Charting the pathway to demolition and freedom for the hostages


city_scope_logo-cmykAfter nine years, the city finally benefits from a legal determination the Sutherland Press building is, indeed, unsafe but does the ruling from Justice Peter Hockin mean the hostage taking in St. Thomas is nearing a conclusion?
The city has chosen to take a cautious approach, something it can’t be faulted on after a 2008 ruling from Justice David Little triggered partial demolition of the top floor of the four-storey structure. A process halted almost immediately by the same Justice Hockin.
What is most frustrating is the continued lack of movement on the part of owner David McGee since the June 28 decision that upheld a pair of city work orders. Attempts by McGee and his lawyer, Valerie M’Garry, to convince both Hockin and city staff that the financial picture had somehow improved – to the tune of $50,000 – were laughable. 
Surely the unpaid bills would gobble that up in prompt fashion.
M’Garry had indicated to this corner the next step would be dialogue with the city on moving forward.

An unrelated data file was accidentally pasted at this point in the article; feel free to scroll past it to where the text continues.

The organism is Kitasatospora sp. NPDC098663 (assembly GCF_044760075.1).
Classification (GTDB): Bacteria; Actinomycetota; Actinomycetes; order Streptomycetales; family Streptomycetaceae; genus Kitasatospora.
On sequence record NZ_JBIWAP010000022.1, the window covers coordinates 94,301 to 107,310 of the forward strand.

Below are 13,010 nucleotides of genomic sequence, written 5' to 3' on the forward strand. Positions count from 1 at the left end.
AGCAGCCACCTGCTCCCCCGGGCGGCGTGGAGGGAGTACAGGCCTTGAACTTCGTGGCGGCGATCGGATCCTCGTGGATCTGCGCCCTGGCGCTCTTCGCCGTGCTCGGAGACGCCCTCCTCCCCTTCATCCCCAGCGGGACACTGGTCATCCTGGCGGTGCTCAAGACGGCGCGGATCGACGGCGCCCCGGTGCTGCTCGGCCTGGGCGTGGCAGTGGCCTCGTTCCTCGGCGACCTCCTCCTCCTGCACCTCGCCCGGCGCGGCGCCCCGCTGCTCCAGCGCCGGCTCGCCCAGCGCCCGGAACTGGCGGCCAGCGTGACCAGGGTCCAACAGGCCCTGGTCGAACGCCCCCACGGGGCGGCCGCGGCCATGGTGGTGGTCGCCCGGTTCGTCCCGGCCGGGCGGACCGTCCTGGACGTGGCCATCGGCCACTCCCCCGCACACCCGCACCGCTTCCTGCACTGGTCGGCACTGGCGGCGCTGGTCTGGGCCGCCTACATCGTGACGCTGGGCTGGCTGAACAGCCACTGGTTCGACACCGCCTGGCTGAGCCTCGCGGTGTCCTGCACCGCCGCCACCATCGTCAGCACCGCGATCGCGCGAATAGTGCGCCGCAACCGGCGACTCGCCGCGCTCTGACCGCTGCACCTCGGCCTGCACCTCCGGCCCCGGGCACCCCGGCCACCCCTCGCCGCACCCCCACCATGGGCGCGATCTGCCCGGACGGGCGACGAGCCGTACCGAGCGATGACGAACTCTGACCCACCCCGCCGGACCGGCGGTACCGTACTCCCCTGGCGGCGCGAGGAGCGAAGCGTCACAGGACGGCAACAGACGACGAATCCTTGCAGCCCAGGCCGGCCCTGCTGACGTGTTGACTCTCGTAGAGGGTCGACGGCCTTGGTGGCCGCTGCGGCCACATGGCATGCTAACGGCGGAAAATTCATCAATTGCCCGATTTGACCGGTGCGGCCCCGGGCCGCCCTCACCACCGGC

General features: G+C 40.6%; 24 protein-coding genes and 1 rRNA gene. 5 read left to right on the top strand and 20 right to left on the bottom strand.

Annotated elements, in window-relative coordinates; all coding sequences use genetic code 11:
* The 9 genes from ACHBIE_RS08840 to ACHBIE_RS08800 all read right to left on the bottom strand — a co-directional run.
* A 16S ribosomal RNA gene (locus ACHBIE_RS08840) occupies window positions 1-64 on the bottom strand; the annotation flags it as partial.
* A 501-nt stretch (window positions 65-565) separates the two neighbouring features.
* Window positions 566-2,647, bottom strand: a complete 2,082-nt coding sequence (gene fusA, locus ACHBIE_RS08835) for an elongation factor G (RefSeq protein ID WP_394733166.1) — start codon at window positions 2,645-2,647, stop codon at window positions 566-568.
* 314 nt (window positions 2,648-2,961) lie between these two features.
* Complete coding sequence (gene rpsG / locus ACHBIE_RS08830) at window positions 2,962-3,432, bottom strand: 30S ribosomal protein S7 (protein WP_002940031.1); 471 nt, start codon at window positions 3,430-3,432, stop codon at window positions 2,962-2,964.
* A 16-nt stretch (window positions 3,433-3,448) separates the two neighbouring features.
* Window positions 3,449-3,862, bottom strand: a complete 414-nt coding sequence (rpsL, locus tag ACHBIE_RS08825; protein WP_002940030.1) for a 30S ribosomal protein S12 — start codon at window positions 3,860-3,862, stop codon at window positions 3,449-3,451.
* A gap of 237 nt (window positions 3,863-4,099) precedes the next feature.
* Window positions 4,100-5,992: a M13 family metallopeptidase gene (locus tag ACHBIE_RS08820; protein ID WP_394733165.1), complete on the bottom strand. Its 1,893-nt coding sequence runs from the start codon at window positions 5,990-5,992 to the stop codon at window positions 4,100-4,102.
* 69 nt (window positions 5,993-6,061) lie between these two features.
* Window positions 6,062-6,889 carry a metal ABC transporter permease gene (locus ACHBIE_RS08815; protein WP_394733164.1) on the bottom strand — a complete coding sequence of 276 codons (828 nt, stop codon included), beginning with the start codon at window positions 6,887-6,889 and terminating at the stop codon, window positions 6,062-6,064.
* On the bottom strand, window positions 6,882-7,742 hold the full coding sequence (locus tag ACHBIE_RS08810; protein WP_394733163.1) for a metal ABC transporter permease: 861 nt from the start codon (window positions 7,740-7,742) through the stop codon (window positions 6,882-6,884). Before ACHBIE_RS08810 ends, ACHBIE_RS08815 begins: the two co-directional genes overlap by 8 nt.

So, how is that working out?

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Return of bell rings good news for Alma alumnae


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It will never ring again to stir sleepy students or summon legions of exuberant young women to the dining hall, however the return of a truly iconic form of primitive communication is being welcomed by the Alma College community.
It has been some time since this corner has focused on the former school for girls, but the invitation to join Donna Robertson, past-president of the Alma College International Alumnae; Stephen Francom, Elgin County Archives manager; and Mike Baker, Elgin County Museum curator, to provide details on the return to St. Thomas of the Alma College bell proved too tempting to resist.
The bell disappeared some years ago, likely commandeered by a former Alma student in order to provide a safe home as the college faced the spectre of demolition by neglect.

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